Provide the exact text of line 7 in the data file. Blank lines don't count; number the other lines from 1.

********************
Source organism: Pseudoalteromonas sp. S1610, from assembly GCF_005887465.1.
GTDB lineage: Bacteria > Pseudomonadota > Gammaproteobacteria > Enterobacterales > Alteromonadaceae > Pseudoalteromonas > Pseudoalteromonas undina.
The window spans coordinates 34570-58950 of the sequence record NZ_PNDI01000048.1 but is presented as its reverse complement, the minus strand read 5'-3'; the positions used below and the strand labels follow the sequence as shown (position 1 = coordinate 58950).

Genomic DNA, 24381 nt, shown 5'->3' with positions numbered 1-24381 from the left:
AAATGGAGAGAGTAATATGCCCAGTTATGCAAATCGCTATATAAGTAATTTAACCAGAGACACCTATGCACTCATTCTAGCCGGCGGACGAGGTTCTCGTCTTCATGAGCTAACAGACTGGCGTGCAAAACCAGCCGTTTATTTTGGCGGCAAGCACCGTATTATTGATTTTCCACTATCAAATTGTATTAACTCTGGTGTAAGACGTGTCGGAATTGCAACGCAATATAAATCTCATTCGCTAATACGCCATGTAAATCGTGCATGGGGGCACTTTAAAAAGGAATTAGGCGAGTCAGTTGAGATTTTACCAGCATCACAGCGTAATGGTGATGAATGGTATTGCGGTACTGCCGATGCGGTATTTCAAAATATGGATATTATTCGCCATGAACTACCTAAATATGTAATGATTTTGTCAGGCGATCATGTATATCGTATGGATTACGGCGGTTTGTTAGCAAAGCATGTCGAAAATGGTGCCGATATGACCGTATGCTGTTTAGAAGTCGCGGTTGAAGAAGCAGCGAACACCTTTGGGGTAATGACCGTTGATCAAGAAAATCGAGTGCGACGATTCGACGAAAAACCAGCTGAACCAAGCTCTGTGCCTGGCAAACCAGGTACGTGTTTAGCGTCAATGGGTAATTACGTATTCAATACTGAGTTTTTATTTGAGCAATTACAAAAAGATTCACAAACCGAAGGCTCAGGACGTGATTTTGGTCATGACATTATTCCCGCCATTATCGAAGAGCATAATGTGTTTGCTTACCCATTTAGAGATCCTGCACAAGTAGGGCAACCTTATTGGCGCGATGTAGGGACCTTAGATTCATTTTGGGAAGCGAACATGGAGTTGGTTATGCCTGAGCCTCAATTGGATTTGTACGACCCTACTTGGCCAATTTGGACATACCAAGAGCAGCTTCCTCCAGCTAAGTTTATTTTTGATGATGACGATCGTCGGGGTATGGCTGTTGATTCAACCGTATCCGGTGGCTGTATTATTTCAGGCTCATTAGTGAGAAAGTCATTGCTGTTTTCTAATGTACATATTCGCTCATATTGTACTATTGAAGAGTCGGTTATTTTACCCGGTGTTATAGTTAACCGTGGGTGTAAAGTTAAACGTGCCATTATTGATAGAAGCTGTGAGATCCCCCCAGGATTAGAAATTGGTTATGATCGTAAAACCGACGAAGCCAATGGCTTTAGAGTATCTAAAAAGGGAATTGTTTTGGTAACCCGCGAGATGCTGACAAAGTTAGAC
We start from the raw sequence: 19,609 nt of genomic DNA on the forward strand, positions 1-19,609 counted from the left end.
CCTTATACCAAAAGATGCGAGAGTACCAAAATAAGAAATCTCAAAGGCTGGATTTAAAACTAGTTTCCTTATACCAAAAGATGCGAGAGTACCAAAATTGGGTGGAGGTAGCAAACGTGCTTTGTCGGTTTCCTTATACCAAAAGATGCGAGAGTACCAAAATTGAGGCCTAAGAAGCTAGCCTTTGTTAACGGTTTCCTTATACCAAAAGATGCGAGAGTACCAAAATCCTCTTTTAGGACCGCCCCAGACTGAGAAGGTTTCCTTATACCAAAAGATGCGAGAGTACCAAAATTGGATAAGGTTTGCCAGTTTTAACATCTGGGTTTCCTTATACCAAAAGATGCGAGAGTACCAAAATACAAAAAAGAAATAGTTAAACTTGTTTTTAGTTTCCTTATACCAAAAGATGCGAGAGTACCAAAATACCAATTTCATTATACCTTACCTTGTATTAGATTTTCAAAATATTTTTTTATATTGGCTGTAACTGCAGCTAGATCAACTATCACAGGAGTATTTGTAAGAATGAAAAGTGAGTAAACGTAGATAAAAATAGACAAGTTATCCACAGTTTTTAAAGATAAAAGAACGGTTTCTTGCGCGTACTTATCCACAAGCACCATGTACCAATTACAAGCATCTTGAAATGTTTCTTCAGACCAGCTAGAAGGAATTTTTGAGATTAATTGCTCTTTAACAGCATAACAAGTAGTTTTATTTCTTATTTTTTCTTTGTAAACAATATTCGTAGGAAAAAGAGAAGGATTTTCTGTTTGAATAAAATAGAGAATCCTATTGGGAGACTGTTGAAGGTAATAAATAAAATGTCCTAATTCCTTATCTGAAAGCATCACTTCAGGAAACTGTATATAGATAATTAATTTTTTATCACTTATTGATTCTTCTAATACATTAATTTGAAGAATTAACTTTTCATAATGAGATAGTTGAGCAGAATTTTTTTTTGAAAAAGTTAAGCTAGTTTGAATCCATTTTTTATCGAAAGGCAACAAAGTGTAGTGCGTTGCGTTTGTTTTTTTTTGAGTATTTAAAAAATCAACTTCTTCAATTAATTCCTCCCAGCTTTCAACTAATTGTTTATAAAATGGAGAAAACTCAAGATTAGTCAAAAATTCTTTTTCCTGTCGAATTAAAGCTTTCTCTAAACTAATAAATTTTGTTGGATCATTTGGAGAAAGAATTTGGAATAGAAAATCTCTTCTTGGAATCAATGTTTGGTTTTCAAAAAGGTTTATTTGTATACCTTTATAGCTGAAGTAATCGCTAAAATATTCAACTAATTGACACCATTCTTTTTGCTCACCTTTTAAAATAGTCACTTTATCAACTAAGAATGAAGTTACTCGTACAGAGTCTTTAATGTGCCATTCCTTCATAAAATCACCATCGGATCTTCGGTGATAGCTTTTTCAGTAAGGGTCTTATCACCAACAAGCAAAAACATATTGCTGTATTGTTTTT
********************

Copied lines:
CCTTATACCAAAAGATGCGAGAGTACCAAAATAAGAAATCTCAAAGGCTGGATTTAAAACTAGTTTCCTTATACCAAAAGATGCGAGAGTACCAAAATTGGGTGGAGGTAGCAAACGTGCTTTGTCGGTTTCCTTATACCAAAAGATGCGAGAGTACCAAAATTGAGGCCTAAGAAGCTAGCCTTTGTTAACGGTTTCCTTATACCAAAAGATGCGAGAGTACCAAAATCCTCTTTTAGGACCGCCCCAGACTGAGAAGGTTTCCTTATACCAAAAGATGCGAGAGTACCAAAATTGGATAAGGTTTGCCAGTTTTAACATCTGGGTTTCCTTATACCAAAAGATGCGAGAGTACCAAAATACAAAAAAGAAATAGTTAAACTTGTTTTTAGTTTCCTTATACCAAAAGATGCGAGAGTACCAAAATACCAATTTCATTATACCTTACCTTGTATTAGATTTTCAAAATATTTTTTTATATTGGCTGTAACTGCAGCTAGATCAACTATCACAGGAGTATTTGTAAGAATGAAAAGTGAGTAAACGTAGATAAAAATAGACAAGTTATCCACAGTTTTTAAAGATAAAAGAACGGTTTCTTGCGCGTACTTATCCACAAGCACCATGTACCAATTACAAGCATCTTGAAATGTTTCTTCAGACCAGCTAGAAGGAATTTTTGAGATTAATTGCTCTTTAACAGCATAACAAGTAGTTTTATTTCTTATTTTTTCTTTGTAAACAATATTCGTAGGAAAAAGAGAAGGATTTTCTGTTTGAATAAAATAGAGAATCCTATTGGGAGACTGTTGAAGGTAATAAATAAAATGTCCTAATTCCTTATCTGAAAGCATCACTTCAGGAAACTGTATATAGATAATTAATTTTTTATCACTTATTGATTCTTCTAATACATTAATTTGAAGAATTAACTTTTCATAATGAGATAGTTGAGCAGAATTTTTTTTTGAAAAAGTTAAGCTAGTTTGAATCCATTTTTTATCGAAAGGCAACAAAGTGTAGTGCGTTGCGTTTGTTTTTTTTTGAGTATTTAAAAAATCAACTTCTTCAATTAATTCCTCCCAGCTTTCAACTAATTGTTTATAAAATGGAGAAAACTCAAGATTAGTCAAAAATTCTTTTTCCTGTCGAATTAAAGCTTTCTCTAAACTAATAAATTTTGTTGGATCATTTGGAGAAAGAATTTGGAATAGAAAATCTCTTCTTGGAATCAATGTTTGGTTTTCAAAAAGGTTTATTTGTATACCTTTATAGCTGAAGTAATCGCTAAAATATTCAACTAATTGACACCATTCTTTTTGCTCACCTTTTAAAATAGTCACTTTATCAACTAAGAATGAAGTTACTCGTACAGAGTCTTTAATGTGCCATTCCTTCATAAAATCACCATCGGATCTTCGGTGATAGCTTTTTCAGTAAGGGTCTTATCACCAACAAGCAAAAACATATTGCTGTATTGTTTTT